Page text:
What moves us onto this more sensitive landscape is his suggestion that Rome views the Eastern Catholic churches as “in the way” of relations between itself and the Orthodox Churches. I can certainly see why it would occur to him and he’s not the first to say it. For centuries, the existence of the so-called Uniate Churches has been a vexed point in those relations.
But I wonder how much help he can realistically expect from the Eastern hierarchs. Too many Eastern Catholic bishops behave as though their mandate actually is to allow their Churches to die a slow, palliated death.
If Loya is correct, it’s difficult to see how Cardinal Sandri’s words advance the ecumenical agenda. In fact, it would seem to do the reverse. For, what possible inducement to deepening trust could the Orthodox find in Rome’s insistence that Eastern Churches compromise their traditions the moment they hit the customs line at JFK?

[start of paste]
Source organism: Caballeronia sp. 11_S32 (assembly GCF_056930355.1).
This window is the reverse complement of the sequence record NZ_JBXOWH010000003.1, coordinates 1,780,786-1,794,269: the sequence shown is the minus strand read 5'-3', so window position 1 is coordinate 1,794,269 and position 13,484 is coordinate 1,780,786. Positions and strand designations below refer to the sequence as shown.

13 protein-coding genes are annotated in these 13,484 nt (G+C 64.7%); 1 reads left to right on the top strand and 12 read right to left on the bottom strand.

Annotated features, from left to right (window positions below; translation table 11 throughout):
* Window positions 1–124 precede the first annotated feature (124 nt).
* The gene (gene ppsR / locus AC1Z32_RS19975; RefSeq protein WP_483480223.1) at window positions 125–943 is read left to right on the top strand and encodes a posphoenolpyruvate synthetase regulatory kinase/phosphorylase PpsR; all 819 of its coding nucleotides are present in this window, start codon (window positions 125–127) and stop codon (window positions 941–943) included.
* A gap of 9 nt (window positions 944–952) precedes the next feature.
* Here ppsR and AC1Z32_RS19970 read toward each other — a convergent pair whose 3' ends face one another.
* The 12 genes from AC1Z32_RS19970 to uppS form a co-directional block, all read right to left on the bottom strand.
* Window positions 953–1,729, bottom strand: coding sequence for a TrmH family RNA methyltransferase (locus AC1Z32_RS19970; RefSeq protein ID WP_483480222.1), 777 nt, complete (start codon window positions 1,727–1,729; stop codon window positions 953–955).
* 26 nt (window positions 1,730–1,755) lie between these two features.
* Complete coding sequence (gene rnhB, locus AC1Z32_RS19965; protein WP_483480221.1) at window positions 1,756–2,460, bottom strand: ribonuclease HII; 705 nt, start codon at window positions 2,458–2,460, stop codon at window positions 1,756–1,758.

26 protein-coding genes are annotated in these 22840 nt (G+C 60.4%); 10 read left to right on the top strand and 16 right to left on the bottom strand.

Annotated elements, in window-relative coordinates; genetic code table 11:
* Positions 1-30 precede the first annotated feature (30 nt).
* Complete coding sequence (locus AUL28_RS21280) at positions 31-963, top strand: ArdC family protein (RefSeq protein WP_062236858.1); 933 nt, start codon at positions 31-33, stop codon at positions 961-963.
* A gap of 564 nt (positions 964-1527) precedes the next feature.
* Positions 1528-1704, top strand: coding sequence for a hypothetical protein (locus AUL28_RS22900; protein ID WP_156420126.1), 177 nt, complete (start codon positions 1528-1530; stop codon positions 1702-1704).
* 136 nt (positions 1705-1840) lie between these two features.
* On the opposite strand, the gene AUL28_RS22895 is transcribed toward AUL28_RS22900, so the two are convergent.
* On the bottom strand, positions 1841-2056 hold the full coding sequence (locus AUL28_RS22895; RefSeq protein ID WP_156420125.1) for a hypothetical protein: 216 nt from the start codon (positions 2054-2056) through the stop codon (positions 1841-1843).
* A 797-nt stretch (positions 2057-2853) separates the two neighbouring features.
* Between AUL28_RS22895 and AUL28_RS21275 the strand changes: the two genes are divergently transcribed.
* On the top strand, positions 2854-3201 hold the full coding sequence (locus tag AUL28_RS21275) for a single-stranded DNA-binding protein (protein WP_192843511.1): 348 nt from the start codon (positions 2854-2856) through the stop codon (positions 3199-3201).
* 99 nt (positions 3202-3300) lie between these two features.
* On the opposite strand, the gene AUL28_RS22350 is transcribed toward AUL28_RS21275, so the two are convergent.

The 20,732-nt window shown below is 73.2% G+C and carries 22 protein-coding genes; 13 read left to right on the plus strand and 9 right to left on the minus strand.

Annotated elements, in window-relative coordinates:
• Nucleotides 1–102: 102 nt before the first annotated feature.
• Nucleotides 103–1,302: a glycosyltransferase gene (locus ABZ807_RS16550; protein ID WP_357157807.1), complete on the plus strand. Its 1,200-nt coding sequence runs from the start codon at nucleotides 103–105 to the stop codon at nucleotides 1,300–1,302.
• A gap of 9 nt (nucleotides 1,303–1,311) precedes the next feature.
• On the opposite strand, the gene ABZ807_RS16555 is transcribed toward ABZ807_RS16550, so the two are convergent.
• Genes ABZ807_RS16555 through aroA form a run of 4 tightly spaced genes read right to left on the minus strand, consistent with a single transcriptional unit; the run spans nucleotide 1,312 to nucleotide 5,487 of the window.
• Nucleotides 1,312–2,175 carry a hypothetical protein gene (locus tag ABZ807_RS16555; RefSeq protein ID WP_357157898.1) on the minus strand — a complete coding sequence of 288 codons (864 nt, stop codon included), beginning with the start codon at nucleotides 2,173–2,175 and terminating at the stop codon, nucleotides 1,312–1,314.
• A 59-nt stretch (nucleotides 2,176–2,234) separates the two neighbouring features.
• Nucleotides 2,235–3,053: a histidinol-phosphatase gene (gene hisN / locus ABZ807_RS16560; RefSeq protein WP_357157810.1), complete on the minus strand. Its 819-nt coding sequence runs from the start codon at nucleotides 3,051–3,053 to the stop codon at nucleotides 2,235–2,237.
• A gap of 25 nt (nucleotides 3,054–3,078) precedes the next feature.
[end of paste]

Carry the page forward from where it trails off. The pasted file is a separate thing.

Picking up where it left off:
I can’t help but think this sort of thing (i.e. party conflict and politics) is or will be in the background of the Ordinariate (the body for former Anglicans set up by the Pope which allows for the maintenance of certain parts of the Anglican Patrimony within the Roman Catholic Church, including, for the first generation, married priests).